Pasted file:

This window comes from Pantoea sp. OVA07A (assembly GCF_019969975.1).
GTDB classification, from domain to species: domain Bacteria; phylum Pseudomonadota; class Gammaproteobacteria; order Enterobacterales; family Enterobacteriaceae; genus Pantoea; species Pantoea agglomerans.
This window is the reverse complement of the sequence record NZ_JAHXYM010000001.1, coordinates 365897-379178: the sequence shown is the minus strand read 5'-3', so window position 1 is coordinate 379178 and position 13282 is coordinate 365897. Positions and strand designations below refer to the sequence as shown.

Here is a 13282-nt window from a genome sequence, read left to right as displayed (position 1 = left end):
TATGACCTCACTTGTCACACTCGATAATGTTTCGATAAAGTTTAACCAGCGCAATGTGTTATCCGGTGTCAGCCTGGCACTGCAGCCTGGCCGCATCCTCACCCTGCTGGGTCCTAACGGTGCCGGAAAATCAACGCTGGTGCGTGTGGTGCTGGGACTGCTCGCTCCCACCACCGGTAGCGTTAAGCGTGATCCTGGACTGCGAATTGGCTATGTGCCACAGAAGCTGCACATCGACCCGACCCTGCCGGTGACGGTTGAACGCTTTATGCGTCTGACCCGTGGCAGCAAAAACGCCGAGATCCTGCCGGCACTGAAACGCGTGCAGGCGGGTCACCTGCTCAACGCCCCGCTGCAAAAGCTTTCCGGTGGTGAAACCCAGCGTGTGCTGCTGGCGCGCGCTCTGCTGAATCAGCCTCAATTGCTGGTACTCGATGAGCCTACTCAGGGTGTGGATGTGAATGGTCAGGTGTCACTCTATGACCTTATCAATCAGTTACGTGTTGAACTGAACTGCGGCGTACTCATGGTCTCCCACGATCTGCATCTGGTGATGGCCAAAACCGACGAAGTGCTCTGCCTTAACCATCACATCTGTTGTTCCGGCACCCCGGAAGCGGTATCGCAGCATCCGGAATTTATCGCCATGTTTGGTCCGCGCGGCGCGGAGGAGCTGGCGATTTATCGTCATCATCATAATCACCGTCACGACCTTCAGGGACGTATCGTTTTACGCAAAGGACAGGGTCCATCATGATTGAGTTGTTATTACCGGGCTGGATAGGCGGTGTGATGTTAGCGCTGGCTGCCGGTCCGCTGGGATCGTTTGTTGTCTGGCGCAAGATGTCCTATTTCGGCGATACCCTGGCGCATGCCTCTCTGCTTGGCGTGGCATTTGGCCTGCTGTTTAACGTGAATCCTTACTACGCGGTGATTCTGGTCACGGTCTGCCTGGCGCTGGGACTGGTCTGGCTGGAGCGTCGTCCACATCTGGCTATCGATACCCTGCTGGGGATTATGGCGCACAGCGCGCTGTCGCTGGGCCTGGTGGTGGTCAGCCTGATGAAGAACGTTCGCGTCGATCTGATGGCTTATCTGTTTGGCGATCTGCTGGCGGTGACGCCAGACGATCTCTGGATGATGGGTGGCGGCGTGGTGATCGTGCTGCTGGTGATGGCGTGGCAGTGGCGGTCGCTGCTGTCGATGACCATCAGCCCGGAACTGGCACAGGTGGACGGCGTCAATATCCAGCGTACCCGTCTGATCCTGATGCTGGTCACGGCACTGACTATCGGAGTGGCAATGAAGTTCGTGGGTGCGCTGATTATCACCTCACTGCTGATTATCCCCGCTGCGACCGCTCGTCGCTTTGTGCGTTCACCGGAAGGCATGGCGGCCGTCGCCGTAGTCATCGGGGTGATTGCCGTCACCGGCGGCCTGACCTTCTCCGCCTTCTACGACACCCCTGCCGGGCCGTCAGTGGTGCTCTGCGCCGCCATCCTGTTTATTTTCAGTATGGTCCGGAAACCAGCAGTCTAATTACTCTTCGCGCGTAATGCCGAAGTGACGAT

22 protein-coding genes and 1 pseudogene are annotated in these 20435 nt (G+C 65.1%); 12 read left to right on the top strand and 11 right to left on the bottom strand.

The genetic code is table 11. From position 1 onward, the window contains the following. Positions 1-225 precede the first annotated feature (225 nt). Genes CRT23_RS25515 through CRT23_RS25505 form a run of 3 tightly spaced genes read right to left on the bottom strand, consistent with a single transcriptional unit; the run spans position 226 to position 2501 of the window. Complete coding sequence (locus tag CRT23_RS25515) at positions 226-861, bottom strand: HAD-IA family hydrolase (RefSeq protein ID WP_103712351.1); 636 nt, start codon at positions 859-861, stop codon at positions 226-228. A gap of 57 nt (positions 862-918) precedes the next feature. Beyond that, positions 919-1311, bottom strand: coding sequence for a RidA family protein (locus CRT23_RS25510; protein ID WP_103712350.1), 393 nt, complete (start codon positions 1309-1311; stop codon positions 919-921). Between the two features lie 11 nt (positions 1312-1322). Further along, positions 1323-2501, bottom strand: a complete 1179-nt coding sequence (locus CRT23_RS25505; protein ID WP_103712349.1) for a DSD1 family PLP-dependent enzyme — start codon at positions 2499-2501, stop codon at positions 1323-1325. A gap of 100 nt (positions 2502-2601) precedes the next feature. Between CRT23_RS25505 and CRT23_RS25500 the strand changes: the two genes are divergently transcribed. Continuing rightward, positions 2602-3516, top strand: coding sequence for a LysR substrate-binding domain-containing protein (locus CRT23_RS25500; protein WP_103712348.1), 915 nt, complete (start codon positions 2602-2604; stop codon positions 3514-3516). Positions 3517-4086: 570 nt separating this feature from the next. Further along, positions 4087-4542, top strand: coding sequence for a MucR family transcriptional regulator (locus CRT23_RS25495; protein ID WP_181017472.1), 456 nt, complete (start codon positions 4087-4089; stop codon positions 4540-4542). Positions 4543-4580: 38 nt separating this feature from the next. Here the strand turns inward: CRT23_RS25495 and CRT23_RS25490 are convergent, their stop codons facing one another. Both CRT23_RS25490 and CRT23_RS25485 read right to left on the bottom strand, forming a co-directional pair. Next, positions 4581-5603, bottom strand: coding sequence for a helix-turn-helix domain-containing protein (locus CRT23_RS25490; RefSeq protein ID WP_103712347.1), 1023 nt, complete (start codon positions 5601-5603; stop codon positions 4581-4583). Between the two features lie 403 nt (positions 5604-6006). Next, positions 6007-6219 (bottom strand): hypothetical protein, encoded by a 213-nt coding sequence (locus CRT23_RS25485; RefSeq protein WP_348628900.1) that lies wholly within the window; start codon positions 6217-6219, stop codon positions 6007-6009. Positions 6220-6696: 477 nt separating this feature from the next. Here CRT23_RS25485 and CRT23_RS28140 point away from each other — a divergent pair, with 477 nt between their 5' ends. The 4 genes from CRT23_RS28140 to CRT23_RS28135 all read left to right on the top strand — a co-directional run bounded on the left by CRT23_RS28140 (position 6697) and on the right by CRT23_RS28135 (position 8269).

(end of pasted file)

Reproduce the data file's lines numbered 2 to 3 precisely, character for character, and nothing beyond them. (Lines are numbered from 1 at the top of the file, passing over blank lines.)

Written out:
GTDB classification, from domain to species: domain Bacteria; phylum Pseudomonadota; class Gammaproteobacteria; order Enterobacterales; family Enterobacteriaceae; genus Pantoea; species Pantoea agglomerans.
This window is the reverse complement of the sequence record NZ_JAHXYM010000001.1, coordinates 365897-379178: the sequence shown is the minus strand read 5'-3', so window position 1 is coordinate 379178 and position 13282 is coordinate 365897. Positions and strand designations below refer to the sequence as shown.